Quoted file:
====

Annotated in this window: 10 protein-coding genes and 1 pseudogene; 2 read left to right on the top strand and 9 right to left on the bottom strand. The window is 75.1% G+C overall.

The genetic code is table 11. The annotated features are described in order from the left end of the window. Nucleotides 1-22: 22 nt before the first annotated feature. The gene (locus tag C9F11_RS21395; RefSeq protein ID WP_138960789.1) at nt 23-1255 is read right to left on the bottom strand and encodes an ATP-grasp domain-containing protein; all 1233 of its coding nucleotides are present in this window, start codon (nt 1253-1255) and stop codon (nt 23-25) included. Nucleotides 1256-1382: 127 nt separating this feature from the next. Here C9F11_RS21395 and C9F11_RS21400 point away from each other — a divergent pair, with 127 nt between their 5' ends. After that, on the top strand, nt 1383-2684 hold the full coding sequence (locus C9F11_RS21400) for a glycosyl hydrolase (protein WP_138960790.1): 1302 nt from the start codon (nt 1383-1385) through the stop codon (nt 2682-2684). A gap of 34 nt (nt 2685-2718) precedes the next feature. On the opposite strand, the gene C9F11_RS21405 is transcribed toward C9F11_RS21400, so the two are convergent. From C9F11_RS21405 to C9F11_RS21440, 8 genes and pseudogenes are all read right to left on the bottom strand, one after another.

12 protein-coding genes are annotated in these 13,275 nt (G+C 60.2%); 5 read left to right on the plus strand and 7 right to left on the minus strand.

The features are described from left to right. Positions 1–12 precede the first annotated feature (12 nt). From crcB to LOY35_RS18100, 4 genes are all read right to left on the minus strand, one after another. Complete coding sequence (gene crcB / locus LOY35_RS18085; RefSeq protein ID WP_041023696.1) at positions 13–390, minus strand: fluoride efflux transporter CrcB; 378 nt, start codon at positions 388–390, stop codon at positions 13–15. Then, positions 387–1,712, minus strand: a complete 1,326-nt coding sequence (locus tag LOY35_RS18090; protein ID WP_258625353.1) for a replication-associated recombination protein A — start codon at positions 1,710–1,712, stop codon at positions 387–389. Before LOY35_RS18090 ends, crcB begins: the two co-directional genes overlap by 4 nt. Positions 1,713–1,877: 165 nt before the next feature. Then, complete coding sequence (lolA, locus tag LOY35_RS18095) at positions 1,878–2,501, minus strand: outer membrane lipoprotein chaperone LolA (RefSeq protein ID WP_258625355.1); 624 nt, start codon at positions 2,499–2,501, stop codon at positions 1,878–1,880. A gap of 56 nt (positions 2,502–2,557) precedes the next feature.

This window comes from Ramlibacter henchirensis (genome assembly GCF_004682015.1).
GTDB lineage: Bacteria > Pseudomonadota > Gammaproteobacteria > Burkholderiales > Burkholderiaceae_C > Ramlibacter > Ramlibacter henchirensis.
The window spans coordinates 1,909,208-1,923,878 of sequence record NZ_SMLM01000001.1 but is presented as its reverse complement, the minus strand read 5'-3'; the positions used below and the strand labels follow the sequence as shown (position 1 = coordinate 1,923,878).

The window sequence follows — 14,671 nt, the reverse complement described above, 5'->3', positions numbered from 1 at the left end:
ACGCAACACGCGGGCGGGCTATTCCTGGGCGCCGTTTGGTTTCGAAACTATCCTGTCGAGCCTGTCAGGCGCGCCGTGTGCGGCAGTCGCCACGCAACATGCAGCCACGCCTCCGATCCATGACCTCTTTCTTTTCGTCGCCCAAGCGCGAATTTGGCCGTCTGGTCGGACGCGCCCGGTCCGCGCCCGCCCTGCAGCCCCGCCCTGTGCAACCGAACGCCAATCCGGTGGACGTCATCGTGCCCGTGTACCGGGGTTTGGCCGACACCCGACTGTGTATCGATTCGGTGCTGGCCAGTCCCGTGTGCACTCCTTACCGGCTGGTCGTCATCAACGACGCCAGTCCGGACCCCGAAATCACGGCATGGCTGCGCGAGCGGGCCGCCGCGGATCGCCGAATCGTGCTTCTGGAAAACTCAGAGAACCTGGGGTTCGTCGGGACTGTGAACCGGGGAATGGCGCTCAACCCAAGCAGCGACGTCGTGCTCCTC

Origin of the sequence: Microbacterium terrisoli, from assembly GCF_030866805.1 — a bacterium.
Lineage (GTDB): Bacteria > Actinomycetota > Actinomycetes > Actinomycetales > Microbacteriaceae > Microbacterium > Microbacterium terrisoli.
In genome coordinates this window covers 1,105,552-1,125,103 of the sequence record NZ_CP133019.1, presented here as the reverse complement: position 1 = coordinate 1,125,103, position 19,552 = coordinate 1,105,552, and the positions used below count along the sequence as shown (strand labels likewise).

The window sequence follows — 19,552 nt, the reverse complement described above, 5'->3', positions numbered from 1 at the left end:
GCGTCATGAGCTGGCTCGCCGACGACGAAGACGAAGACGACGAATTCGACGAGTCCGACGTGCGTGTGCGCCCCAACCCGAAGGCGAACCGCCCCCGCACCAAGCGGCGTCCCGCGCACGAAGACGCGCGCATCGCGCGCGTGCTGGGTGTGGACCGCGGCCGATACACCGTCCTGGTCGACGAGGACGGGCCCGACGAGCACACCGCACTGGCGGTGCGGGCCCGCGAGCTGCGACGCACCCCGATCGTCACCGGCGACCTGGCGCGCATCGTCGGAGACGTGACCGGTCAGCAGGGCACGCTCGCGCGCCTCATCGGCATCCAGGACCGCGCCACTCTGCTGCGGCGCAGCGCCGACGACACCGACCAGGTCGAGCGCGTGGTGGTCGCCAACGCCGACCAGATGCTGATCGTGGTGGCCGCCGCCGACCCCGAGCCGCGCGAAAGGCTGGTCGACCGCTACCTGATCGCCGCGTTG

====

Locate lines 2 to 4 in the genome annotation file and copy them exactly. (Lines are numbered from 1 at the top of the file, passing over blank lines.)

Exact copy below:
The genetic code is table 11. The annotated features are described in order from the left end of the window. Nucleotides 1-22: 22 nt before the first annotated feature. The gene (locus tag C9F11_RS21395; RefSeq protein ID WP_138960789.1) at nt 23-1255 is read right to left on the bottom strand and encodes an ATP-grasp domain-containing protein; all 1233 of its coding nucleotides are present in this window, start codon (nt 1253-1255) and stop codon (nt 23-25) included. Nucleotides 1256-1382: 127 nt separating this feature from the next. Here C9F11_RS21395 and C9F11_RS21400 point away from each other — a divergent pair, with 127 nt between their 5' ends. After that, on the top strand, nt 1383-2684 hold the full coding sequence (locus C9F11_RS21400) for a glycosyl hydrolase (protein WP_138960790.1): 1302 nt from the start codon (nt 1383-1385) through the stop codon (nt 2682-2684). A gap of 34 nt (nt 2685-2718) precedes the next feature. On the opposite strand, the gene C9F11_RS21405 is transcribed toward C9F11_RS21400, so the two are convergent. From C9F11_RS21405 to C9F11_RS21440, 8 genes and pseudogenes are all read right to left on the bottom strand, one after another.

12 protein-coding genes are annotated in these 13,275 nt (G+C 60.2%); 5 read left to right on the plus strand and 7 right to left on the minus strand.

The features are described from left to right. Positions 1–12 precede the first annotated feature (12 nt). From crcB to LOY35_RS18100, 4 genes are all read right to left on the minus strand, one after another. Complete coding sequence (gene crcB / locus LOY35_RS18085; RefSeq protein ID WP_041023696.1) at positions 13–390, minus strand: fluoride efflux transporter CrcB; 378 nt, start codon at positions 388–390, stop codon at positions 13–15. Then, positions 387–1,712, minus strand: a complete 1,326-nt coding sequence (locus tag LOY35_RS18090; protein ID WP_258625353.1) for a replication-associated recombination protein A — start codon at positions 1,710–1,712, stop codon at positions 387–389. Before LOY35_RS18090 ends, crcB begins: the two co-directional genes overlap by 4 nt. Positions 1,713–1,877: 165 nt before the next feature. Then, complete coding sequence (lolA, locus tag LOY35_RS18095) at positions 1,878–2,501, minus strand: outer membrane lipoprotein chaperone LolA (RefSeq protein ID WP_258625355.1); 624 nt, start codon at positions 2,499–2,501, stop codon at positions 1,878–1,880. A gap of 56 nt (positions 2,502–2,557) precedes the next feature.